In our view, the key observation of the current study was that overall, the MDRB-based BSI rate was significantly higher in MDRB-colonized patients than those who were not (p = 0.04). Moreover, among the 16 MDRB BSI episodes developing in MDRB-colonized patients, 13 were deemed to be caused by the colonizing isolate, principally ESBL-producing Enterobacterales and MDR P. aeruginosa. Indeed, MDRB colonization was independently associated with increased risk of MDRB BSI. Of these 13 isolates, 12 could be recovered from axillary-rectal cultures, while one (MDR-P. aeruginosa) was cultured from a pharyngeal specimen, but missed in axillary-rectal screening cultures. MDRB surveillance cultures, notably those from axillary-rectal sites, therefore offered valuable information to predict the antimicrobial susceptibility profile of BSI-causing MDRB in 81% of episodes. Our data concur to some extent with findings of several studies. Cattaneo and colleagues [12] conducted a multicenter prospective observational study involving 18 hematologic centers during a 6-month period; overall, 37 MDRB-colonized patients (25.7%) developed at least one BSI, of which 23 (16% of the whole series) developed BSI from the same MDRB pathogen with a rate of 15.6% for ESBL-producing Enterobacterales and 14.1% for carbapenemase-producing Gram-negative bacteria. The study concluded that empiric antibiotic treatment selection should be guided by known colonization in hematologic patients. Likewise, data from a study by Jaiswal et al. [10] demonstrated that hematologic patients colonized with carbapenemase-producing Enterobacterales have the highest risk of MDRB-BSI and mortality, particularly those with acute myeloid leukemia. In turn, Ballo et al. [11] highlighted the importance of exhaustive MDRB screening in acute myeloid patients with febrile neutropenia, as they require special surveillance due to their high risk of invasive infection and mortality. Liss et al. [13] found that colonization with ESBL-producing Enterobacterales was associated with increased risk ratios towards BSI development due to ESBL-producing Enterobacterales. Finally, Sadowska-Klasa et al. [17] retrospectively analyzed the data of 120 patients who underwent HCT for hematologic disorders and found that prior colonization was significantly correlated with MDRB infections (p < 0.001), especially bacteremia (p = 0.038).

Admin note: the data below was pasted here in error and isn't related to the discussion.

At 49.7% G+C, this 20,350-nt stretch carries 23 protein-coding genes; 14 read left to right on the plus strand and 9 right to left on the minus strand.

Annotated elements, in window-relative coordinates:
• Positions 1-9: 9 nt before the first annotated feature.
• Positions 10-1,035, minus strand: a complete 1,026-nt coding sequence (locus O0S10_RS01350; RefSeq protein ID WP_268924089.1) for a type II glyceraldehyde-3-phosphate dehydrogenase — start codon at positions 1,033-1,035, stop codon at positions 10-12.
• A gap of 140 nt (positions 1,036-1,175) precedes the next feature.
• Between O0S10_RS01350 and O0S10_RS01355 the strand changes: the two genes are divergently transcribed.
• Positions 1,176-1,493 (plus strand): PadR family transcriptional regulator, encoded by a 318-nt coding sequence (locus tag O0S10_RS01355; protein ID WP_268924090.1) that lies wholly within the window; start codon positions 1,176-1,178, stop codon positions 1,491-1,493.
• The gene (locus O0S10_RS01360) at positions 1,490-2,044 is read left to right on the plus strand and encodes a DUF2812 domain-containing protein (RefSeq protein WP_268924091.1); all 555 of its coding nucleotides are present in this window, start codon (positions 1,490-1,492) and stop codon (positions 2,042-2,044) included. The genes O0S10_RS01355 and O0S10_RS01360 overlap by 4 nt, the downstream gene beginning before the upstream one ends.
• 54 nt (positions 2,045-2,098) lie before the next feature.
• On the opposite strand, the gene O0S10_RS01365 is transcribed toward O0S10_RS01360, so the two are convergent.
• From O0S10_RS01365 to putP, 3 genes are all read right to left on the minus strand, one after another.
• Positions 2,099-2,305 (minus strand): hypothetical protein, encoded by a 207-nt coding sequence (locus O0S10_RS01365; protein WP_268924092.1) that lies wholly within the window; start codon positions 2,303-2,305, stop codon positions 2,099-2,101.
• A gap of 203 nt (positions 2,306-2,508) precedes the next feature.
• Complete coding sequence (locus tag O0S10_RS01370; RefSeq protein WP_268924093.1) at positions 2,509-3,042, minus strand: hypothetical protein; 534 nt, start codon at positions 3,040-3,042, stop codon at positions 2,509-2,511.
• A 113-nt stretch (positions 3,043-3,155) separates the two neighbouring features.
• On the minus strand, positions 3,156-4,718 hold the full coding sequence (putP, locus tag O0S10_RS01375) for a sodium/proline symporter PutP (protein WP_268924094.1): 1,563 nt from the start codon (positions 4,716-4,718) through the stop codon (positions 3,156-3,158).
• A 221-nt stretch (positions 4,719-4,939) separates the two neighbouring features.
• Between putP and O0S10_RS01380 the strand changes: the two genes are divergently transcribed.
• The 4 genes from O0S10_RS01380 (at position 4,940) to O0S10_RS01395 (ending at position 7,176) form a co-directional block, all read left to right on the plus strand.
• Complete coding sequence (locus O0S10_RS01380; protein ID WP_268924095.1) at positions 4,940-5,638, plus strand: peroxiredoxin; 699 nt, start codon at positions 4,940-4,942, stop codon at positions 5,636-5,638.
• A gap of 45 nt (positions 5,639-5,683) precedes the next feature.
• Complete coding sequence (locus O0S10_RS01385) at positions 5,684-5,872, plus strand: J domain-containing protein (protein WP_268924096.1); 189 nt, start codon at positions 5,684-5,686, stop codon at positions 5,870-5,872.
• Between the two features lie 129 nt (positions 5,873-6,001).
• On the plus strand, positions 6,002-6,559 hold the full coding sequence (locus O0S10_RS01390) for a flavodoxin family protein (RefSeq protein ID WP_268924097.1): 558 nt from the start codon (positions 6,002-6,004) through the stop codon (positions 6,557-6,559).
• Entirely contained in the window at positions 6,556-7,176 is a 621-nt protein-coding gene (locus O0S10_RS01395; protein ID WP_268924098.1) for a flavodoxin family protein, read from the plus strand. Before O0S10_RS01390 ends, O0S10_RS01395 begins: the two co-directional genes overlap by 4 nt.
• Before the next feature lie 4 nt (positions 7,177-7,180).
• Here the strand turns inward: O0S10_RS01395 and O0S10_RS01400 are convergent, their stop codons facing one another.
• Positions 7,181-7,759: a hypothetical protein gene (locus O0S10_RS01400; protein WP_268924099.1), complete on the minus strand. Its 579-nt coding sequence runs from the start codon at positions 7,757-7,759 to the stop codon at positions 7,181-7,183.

The main limitation of the study is the relatively low number of registered MDRB BSI episodes. Nonetheless, the multi-body-site surveillance approach and MDRB pre-enrichment using selective broths, both of which may increase sensitivity for MDRB detection, can be considered strengths.


In summary, our data indicated that MDRB colonization in a highly heterogeneous cohort of hematological patients is a frequent event associated with increased risk of MDRB BSI. Thus, MDRB colonization screening cultures may be useful for predicting MDRB BSI and tailoring empirical antibiotic treatments on an individual basis. The data also suggested that upper respiratory tract sampling for surveillance cultures adds little to axillary-rectal swabbing only in terms of predicting MDR Gram-negative BSI development.

Availability of data and materials

The datasets generated during and/or analyzed during the current study are available from the corresponding author on reasonable request.



Antimicrobial resistance


Brain–heart infusion broth


Bloodstream infections


Extended-spectrum beta-lactamase